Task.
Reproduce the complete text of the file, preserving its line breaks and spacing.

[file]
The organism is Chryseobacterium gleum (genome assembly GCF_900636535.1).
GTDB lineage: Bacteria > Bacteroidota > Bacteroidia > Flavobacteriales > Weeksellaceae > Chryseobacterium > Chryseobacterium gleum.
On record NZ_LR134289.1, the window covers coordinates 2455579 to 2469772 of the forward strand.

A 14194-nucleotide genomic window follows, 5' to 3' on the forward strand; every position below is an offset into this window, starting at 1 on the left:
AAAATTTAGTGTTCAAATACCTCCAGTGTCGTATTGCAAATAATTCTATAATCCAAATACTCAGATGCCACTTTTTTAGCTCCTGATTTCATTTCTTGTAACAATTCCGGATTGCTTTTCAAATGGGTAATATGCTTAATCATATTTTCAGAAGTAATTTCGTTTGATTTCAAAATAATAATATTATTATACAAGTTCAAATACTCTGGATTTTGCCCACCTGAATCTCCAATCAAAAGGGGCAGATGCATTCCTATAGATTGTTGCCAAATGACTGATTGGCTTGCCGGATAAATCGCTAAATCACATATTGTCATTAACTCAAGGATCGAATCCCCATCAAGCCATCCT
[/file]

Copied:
The organism is Chryseobacterium gleum (genome assembly GCF_900636535.1).
GTDB lineage: Bacteria > Bacteroidota > Bacteroidia > Flavobacteriales > Weeksellaceae > Chryseobacterium > Chryseobacterium gleum.
On record NZ_LR134289.1, the window covers coordinates 2455579 to 2469772 of the forward strand.

A 14194-nucleotide genomic window follows, 5' to 3' on the forward strand; every position below is an offset into this window, starting at 1 on the left:
AAAATTTAGTGTTCAAATACCTCCAGTGTCGTATTGCAAATAATTCTATAATCCAAATACTCAGATGCCACTTTTTTAGCTCCTGATTTCATTTCTTGTAACAATTCCGGATTGCTTTTCAAATGGGTAATATGCTTAATCATATTTTCAGAAGTAATTTCGTTTGATTTCAAAATAATAATATTATTATACAAGTTCAAATACTCTGGATTTTGCCCACCTGAATCTCCAATCAAAAGGGGCAGATGCATTCCTATAGATTGTTGCCAAATGACTGATTGGCTTGCCGGATAAATCGCTAAATCACATATTGTCATTAACTCAAGGATCGAATCCCCATCAAGCCATCCT